The body of a missing Italian student was found with signs of torture, including multiple stab wounds and cigarette burns, by the side of a highway on the outskirts of the Egyptian capital, an investigating prosecutor told the AP on Thursday. Giulio Regeni, a 28-year-old grad student, went missing in Cairo on Jan. 25, the fifth anniversary of the uprising that toppled longtime autocrat Hosni Mubarak. Regeni's body was found Wednesday along the Cairo-Alexandria Road in western Cairo and was positively identified by his roommate, said prosecutor Ahmed Nagi. Nagi said the cause of death was still being investigated but noted "all of his body, including his face" had bruises, cuts from stabbings, and burns from cigarettes; he said it appeared to have been a "slow death."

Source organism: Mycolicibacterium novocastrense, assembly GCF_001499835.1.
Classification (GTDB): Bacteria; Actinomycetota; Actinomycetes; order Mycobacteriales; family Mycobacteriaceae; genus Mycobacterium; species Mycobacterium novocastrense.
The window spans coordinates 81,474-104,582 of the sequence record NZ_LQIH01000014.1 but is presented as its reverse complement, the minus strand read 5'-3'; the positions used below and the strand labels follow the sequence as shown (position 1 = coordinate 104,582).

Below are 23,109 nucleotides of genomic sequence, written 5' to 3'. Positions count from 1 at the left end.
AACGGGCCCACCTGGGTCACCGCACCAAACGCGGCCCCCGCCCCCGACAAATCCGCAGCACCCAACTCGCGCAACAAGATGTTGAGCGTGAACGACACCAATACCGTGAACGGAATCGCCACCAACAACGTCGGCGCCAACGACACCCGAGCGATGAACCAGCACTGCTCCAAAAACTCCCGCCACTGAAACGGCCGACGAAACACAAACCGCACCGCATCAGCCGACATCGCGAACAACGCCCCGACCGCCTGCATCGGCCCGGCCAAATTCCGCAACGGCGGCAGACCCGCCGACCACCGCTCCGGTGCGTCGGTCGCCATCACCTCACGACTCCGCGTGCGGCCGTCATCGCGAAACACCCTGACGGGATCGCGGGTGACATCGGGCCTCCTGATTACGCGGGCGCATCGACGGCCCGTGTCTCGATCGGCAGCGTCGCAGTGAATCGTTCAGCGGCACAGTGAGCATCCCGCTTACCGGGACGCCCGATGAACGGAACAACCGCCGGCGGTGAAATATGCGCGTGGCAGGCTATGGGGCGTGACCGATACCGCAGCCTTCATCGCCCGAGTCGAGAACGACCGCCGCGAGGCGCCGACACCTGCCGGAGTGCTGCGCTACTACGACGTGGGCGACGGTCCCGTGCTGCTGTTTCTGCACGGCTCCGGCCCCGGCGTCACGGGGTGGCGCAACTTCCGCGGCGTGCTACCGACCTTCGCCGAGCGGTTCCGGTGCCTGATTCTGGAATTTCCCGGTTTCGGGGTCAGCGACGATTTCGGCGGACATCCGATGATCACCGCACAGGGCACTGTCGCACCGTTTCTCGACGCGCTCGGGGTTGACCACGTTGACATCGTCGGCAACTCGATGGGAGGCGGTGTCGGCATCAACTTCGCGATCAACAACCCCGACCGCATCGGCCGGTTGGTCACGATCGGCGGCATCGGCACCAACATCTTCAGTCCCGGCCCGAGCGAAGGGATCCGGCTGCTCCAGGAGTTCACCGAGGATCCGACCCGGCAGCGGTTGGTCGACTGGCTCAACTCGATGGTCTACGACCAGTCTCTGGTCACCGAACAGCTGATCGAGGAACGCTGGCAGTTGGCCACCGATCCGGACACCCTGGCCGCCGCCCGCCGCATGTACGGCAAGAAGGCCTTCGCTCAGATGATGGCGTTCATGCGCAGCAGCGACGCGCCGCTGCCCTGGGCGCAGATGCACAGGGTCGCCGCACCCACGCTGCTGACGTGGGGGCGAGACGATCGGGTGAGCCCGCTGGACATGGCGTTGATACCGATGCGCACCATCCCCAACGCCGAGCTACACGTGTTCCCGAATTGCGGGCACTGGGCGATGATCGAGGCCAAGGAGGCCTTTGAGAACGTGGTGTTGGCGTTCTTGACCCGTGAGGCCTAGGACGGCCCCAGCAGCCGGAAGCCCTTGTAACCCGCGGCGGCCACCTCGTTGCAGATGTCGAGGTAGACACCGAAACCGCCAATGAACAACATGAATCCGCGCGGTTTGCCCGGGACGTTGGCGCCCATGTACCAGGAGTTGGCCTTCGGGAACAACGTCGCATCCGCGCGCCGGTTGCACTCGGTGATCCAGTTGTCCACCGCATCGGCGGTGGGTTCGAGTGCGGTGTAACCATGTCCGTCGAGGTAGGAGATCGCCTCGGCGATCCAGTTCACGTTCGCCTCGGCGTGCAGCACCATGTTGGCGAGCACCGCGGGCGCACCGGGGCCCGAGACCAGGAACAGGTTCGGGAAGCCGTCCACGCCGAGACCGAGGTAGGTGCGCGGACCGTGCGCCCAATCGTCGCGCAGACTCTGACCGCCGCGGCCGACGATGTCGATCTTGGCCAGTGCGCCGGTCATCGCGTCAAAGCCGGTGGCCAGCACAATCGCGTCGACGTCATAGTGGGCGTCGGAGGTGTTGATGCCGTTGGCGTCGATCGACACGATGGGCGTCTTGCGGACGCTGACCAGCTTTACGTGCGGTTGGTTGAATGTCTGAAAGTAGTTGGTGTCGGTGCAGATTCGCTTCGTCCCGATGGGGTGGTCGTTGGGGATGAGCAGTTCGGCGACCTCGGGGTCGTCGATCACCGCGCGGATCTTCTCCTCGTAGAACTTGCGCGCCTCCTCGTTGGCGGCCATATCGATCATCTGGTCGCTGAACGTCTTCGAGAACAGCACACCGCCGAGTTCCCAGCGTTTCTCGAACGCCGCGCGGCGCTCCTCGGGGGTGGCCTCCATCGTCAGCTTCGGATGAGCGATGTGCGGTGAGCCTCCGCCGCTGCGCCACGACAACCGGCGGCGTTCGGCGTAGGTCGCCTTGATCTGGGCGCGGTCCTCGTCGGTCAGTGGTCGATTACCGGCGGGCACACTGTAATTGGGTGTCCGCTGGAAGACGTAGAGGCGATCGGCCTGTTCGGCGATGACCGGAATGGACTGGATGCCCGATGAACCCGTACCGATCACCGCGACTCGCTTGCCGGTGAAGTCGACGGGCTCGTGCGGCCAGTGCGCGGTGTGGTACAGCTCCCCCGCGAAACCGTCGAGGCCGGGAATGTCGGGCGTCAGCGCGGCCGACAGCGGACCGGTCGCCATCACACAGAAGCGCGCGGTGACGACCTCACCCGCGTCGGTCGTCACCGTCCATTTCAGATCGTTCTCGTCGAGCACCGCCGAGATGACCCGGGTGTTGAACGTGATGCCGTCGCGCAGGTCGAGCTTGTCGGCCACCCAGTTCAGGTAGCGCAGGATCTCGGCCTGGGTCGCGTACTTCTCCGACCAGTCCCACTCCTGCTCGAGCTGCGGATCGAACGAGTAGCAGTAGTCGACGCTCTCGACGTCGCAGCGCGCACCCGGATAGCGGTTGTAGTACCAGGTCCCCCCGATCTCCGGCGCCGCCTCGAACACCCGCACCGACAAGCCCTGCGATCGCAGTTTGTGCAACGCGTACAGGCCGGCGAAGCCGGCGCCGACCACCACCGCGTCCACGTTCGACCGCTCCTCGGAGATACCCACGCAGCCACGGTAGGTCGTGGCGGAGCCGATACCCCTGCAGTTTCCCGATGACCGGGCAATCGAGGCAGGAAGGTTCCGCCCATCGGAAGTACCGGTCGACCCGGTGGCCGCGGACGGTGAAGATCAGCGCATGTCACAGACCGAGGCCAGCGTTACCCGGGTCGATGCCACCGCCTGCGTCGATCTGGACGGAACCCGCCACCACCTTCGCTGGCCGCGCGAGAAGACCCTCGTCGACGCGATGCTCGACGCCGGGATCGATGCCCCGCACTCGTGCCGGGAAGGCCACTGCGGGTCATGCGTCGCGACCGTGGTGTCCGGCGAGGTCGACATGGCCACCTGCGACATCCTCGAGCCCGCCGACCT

A slightly different story emerges from Alaa Azmi, a head criminal investigator in Cairo's twin province of Giza, who says the body of Regeni—said to be a University of Cambridge student—was found on Wednesday morning with "bruises and cuts." An initial investigation showed it was a road accident, he notes, adding the preliminary forensic report hadn't mentioned any burns. "We have to wait for the full report by forensic experts. But what we know is that it is an accident," he says. An employee at Cairo's central morgue confirmed Regeni's body was brought there. Italy's Foreign Ministry has requested that the body be returned to Italy as soon as possible. (Read more Egypt stories.)